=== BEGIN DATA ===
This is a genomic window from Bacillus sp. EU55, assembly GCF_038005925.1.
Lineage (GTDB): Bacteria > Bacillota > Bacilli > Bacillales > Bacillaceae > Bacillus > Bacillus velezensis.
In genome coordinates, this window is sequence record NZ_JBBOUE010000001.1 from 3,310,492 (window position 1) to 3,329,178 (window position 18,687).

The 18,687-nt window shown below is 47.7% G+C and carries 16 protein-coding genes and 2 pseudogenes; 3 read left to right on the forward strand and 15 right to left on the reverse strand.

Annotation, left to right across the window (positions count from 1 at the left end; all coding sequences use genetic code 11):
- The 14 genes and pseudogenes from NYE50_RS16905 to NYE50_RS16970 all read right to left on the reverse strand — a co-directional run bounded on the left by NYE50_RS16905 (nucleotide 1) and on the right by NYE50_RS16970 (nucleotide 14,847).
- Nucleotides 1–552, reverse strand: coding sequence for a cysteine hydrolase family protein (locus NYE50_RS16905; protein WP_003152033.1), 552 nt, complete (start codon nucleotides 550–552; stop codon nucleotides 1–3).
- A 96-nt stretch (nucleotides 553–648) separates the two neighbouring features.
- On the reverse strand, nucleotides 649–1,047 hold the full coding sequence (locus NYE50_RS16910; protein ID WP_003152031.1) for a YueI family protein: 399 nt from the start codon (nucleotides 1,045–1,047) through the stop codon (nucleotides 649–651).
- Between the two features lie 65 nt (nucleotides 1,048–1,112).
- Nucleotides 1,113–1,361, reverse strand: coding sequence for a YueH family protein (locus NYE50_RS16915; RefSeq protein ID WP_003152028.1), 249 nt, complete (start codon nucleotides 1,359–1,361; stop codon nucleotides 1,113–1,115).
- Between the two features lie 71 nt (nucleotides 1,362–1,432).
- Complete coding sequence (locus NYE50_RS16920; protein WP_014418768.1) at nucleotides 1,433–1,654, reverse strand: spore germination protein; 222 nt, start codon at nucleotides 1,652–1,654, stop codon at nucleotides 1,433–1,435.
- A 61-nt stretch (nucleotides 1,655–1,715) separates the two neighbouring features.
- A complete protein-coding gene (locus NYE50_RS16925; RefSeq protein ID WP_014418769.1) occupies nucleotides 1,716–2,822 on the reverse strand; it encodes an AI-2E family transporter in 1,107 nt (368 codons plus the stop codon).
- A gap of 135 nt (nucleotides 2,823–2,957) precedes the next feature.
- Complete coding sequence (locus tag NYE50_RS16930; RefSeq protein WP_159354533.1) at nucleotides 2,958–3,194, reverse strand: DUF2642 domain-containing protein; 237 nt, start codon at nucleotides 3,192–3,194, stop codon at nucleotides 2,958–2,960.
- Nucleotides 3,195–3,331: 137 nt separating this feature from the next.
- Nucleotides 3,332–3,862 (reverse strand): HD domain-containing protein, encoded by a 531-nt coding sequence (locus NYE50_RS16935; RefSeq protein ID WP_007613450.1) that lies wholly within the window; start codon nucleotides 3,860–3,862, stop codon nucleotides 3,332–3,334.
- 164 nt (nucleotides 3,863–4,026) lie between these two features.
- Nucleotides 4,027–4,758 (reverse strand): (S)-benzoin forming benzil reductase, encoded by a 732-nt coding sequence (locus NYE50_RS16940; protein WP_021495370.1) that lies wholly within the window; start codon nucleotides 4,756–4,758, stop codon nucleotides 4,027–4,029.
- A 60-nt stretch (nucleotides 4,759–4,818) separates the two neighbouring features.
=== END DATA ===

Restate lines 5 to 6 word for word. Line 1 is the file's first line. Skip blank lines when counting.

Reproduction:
Annotation, left to right across the window (positions count from 1 at the left end; all coding sequences use genetic code 11):
- The 14 genes and pseudogenes from NYE50_RS16905 to NYE50_RS16970 all read right to left on the reverse strand — a co-directional run bounded on the left by NYE50_RS16905 (nucleotide 1) and on the right by NYE50_RS16970 (nucleotide 14,847).